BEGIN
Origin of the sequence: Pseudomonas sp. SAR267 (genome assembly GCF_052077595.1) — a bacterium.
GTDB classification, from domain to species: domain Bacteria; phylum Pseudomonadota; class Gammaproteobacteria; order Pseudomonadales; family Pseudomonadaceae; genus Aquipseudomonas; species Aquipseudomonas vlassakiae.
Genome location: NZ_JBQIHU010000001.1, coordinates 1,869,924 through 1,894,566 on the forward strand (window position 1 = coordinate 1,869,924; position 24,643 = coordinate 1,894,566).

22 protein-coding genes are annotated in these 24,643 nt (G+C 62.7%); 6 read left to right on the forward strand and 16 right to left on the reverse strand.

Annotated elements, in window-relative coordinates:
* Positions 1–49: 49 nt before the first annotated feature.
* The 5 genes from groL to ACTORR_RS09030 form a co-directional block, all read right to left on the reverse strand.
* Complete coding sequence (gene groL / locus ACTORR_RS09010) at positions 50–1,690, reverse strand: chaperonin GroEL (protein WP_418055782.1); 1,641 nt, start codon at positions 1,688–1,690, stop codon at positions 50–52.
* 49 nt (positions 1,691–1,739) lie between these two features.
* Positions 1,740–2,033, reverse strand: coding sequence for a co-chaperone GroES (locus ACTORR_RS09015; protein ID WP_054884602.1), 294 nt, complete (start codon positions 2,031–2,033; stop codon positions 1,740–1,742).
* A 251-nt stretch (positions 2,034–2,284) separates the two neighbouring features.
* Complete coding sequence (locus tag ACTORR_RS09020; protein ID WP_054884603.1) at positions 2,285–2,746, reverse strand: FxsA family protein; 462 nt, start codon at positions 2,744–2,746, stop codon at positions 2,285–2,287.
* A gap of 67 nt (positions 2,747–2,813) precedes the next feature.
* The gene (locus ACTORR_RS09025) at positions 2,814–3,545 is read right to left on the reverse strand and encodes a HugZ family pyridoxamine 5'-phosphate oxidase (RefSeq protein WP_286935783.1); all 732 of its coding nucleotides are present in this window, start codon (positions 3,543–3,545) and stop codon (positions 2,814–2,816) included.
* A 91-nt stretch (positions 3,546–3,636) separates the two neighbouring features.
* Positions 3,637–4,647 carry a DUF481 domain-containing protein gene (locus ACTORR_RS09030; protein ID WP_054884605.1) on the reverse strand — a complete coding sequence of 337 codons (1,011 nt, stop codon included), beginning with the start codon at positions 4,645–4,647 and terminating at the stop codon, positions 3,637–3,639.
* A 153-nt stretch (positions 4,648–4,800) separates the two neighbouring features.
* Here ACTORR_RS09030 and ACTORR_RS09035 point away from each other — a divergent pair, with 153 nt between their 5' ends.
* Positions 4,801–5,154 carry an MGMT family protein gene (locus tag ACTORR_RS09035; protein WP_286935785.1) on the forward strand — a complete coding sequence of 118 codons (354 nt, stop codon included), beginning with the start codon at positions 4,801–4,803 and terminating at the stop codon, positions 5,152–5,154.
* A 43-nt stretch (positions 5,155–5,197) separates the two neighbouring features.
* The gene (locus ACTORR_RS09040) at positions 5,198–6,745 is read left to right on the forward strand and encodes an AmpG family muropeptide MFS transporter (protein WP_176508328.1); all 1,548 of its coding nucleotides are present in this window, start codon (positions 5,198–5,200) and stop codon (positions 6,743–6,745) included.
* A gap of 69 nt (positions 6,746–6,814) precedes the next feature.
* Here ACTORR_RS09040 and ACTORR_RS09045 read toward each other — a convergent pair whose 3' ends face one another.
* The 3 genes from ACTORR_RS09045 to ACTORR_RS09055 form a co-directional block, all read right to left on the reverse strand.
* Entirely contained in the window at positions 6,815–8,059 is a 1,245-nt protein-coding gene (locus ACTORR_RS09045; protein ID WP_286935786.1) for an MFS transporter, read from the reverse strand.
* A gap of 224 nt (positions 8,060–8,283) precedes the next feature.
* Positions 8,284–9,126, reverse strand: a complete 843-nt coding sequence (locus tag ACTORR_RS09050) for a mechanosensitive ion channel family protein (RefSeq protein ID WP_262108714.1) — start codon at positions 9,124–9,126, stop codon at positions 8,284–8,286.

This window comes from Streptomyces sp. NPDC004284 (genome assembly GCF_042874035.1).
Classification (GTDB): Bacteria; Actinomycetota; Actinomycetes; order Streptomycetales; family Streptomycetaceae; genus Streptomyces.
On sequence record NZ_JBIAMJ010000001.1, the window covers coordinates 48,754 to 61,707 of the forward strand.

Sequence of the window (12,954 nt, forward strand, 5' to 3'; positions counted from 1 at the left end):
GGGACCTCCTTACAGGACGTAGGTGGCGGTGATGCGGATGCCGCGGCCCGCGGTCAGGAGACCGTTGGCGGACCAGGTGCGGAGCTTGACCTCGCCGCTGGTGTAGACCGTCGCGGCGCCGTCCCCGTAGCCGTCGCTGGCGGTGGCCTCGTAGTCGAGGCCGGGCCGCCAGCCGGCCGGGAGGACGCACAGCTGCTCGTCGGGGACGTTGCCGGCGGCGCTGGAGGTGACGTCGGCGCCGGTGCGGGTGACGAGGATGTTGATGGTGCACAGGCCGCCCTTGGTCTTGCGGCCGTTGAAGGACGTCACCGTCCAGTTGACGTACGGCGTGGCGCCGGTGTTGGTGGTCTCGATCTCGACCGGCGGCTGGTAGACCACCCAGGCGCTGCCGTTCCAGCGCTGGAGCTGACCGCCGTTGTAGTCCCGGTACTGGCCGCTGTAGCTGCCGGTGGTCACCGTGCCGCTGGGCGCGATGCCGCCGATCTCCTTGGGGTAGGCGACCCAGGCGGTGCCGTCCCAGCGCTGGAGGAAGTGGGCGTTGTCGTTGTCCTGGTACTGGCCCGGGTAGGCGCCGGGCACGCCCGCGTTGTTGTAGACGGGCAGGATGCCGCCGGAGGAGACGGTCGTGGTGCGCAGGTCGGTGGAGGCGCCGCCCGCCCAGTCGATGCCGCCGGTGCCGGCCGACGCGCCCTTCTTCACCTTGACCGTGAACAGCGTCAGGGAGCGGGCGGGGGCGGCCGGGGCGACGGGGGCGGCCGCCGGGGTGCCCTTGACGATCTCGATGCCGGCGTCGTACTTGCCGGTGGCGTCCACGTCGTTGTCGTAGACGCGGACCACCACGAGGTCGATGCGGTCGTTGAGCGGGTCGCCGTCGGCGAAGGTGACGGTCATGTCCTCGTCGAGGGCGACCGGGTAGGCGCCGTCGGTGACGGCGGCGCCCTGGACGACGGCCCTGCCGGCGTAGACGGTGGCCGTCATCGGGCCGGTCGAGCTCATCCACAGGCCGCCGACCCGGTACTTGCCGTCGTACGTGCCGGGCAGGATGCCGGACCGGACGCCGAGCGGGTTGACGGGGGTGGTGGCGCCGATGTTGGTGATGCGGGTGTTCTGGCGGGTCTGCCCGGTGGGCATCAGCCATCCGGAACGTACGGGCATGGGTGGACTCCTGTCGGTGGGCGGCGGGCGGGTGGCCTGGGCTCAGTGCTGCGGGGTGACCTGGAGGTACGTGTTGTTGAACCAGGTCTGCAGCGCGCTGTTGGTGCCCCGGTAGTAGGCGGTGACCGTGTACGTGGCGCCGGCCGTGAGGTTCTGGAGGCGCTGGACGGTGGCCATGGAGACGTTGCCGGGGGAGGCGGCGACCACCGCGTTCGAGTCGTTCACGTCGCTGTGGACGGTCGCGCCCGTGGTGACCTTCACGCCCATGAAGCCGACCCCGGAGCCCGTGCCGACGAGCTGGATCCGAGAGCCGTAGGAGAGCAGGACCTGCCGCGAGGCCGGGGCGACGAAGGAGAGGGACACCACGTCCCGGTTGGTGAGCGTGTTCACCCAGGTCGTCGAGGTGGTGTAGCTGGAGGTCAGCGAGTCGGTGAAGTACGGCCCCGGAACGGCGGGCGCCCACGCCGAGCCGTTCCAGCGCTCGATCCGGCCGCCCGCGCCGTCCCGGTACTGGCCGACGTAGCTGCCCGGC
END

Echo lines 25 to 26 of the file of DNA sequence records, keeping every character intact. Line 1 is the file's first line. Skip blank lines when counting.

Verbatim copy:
* Entirely contained in the window at positions 6,815–8,059 is a 1,245-nt protein-coding gene (locus ACTORR_RS09045; protein ID WP_286935786.1) for an MFS transporter, read from the reverse strand.
* A gap of 224 nt (positions 8,060–8,283) precedes the next feature.